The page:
Women in the audience either come with a big, jealous boyfriend or a pack of co-workers who don't want your company. Also, since most comics are already uber-neurotic, consider the implications of two of them dating. All comedians share a trait called neediness. The need to make people laugh, the need to forge a bond with an audience, and the need to need to kill one other when they go out for more than two dates. 

"I believe in the institution of marriage, and I intend to keep trying till I get it right." 
-Richard Pryor

If you're a married guy, there's also good and bad news. The good news is, you already have lots of material to work with. The bad news is, you'll be out a lot, honing your craft. Here's a tip: if you're trying to sell this lifestyle to your significant other, don't describe it as a 'low-paying job', but as a 'free hobby'. Hopefully, your wife will be supportive. If not, you'll at least have a whole lot more material.

"Why should I do anything for posterity? What has posterity ever done for me?"
-Groucho Marx

So you wrote some gags; you practiced; you did the show. Maybe you even killed. But, hopefully, you bombed. Hopefully? Yes, because the only thing more dangerous than winning the first time you go to a casino, is kicking butt the first time you get on stage. You're going to have some tough nights, and if it happens sooner rather than later, it will save you a lot of future anxiety.

Oh, and memo to friends and family. The following is not a compliment: "You're brave. I could never do that."  What you're actually saying is, "If that was half as painful to perform as it was to watch, why didn't you just strip naked and smack your ass with a rolled-up newspaper for five minutes?"

It's not a life for everyone, but it's definitely a rush. Even if you only do it once, you'll be ahead of all those guys who die, never knowing that comedy was hard.

10 tips for aspiring comics :

  • Do it often. It's easier to nail your material and gain confidence with repetition.

  • Practice with the TV and the radio on. Learn to overcome distraction.

  • Figure out which way to twist the mic stand, before you're on stage.

  • Instead of cue cards, jot important words on your water bottle with a Sharpie.

  • Don't wear a funny t-shirt. It risks topping your material.

  • If you're nervous, look at people's hair instead of their eyes (unless Mr. T is in the audience, in which case you have bigger problems).

  • You shouldn't have to swear. It's like a "ninja using a gun".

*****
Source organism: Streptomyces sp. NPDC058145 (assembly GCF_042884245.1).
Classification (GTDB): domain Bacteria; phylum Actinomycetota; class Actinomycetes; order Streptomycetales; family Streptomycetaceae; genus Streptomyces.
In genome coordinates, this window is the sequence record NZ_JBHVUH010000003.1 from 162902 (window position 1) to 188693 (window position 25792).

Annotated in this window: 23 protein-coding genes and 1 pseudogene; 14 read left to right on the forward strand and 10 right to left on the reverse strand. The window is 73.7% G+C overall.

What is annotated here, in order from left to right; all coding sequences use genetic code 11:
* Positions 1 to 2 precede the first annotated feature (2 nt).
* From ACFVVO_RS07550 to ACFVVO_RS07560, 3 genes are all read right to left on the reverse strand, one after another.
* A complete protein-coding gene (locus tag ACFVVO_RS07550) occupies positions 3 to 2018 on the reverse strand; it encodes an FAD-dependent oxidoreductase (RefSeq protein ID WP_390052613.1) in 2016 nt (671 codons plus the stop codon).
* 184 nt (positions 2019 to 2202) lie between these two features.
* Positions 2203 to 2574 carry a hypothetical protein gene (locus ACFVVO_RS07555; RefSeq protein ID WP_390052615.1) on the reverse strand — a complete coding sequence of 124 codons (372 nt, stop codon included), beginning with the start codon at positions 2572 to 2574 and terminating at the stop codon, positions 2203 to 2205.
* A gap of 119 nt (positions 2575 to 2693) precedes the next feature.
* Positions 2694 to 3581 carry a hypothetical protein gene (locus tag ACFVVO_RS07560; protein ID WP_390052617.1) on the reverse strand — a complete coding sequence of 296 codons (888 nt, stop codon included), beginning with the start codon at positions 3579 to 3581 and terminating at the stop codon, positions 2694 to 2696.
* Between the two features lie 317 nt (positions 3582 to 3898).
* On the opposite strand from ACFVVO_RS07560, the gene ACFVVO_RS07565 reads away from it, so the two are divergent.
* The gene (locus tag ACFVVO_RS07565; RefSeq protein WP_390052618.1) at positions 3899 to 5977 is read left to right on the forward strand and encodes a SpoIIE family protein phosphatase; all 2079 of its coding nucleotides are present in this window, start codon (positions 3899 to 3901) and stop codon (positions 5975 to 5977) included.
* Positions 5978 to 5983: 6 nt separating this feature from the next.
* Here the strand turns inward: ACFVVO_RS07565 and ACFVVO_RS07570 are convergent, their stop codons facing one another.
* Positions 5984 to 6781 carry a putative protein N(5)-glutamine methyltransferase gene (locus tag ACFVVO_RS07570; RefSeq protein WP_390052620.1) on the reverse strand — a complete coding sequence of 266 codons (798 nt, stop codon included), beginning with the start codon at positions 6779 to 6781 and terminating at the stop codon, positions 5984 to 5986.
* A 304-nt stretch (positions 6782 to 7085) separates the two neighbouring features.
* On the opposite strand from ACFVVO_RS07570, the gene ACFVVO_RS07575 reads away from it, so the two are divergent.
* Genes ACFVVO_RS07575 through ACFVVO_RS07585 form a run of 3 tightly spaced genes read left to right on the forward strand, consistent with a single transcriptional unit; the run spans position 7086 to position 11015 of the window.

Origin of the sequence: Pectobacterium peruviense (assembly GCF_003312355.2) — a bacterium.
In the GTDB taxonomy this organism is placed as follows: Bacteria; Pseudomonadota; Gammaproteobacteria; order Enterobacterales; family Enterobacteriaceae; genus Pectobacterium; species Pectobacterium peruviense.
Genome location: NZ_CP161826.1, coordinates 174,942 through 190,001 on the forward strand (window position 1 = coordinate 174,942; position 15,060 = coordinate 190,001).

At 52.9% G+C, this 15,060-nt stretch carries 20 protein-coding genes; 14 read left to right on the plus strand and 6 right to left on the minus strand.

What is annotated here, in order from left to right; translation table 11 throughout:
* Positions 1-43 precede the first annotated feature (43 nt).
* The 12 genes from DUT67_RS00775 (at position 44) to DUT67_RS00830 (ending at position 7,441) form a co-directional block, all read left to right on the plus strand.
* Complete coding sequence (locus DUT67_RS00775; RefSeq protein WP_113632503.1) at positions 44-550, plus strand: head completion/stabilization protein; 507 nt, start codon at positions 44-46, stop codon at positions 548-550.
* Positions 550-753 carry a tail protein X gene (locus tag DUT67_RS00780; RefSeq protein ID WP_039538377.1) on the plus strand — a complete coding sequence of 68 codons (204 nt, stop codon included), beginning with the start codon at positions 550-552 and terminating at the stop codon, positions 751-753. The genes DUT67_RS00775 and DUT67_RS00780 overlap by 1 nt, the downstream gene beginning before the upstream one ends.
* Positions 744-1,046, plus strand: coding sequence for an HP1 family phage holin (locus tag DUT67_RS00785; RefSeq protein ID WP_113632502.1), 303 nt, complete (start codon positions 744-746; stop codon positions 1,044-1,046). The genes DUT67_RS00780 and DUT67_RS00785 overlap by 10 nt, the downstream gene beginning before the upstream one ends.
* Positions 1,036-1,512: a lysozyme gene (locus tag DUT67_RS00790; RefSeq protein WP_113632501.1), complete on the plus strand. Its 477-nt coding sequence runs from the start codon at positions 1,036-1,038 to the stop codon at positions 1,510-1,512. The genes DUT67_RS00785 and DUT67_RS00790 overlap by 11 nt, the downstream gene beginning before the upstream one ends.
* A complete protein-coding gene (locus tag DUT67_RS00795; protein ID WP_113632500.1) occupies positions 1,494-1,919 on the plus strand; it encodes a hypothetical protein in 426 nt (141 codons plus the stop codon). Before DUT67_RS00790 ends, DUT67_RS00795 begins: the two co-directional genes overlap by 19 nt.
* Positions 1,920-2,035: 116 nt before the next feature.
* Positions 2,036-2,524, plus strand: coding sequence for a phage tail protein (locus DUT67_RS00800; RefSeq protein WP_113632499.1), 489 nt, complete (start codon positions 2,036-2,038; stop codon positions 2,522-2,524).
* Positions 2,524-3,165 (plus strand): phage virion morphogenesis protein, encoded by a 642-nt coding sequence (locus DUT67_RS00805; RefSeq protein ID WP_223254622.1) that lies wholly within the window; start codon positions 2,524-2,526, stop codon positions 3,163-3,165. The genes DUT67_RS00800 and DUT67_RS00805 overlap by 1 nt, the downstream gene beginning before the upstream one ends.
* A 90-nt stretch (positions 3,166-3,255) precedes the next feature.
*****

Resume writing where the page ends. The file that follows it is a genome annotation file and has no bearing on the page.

• When heckled, tell your mom to ease up a little.

  • Record your act, then smash the tape-machine when you realize how wimpy your voice is.

  • That blinking red light does not mean "fries are up".

  • Aug 18, 2009

    Seamless, not peerless.

    Dave & Wendy 1

    Note: This post is mostly for my own benefit—as a checklist for my next session involving white seamless backdrops.
    1. Get a lot of headroom. Then get some more.

    2. Bring a friend... anybody... to help carry tileboard, seamless roll, and to help raise the backdrop crossbar. It's a real pain, otherwise.

    3. Get far away from groups, to effectively maximize the width of your backdrop.

    4. Use the reflective floor, and clean it right on the spot! Don't wait 'til post to erase those scuff-marks.

    5. Pull subjects far enough away from the seamless to minimize backdrop reflection on them—unless you want it.

    6. If you're doing a whole batch of shots in one way, use a grey-card off the top to calibrate your white balance.

    7. If you can at all help it, gobo the #&$% out of the backdrop strobes. It spills big time.

    8. Although I like primes, a quality zoom lens is handy for quickly switching between singles and group shots.

    9. Go M on your camera, and lock it down once you've thoroughly nailed the test-exposures.

    10. If you're only using one key light, get someone to hold a bounce on the other side for the group shots. 

    11. Overexposure is the enemy of good skin-tone. My last session went a little sunburn-y because of this. Nothing a little PS can't fix, but still... it's a good idea to watch your histograms—every channel, preferably.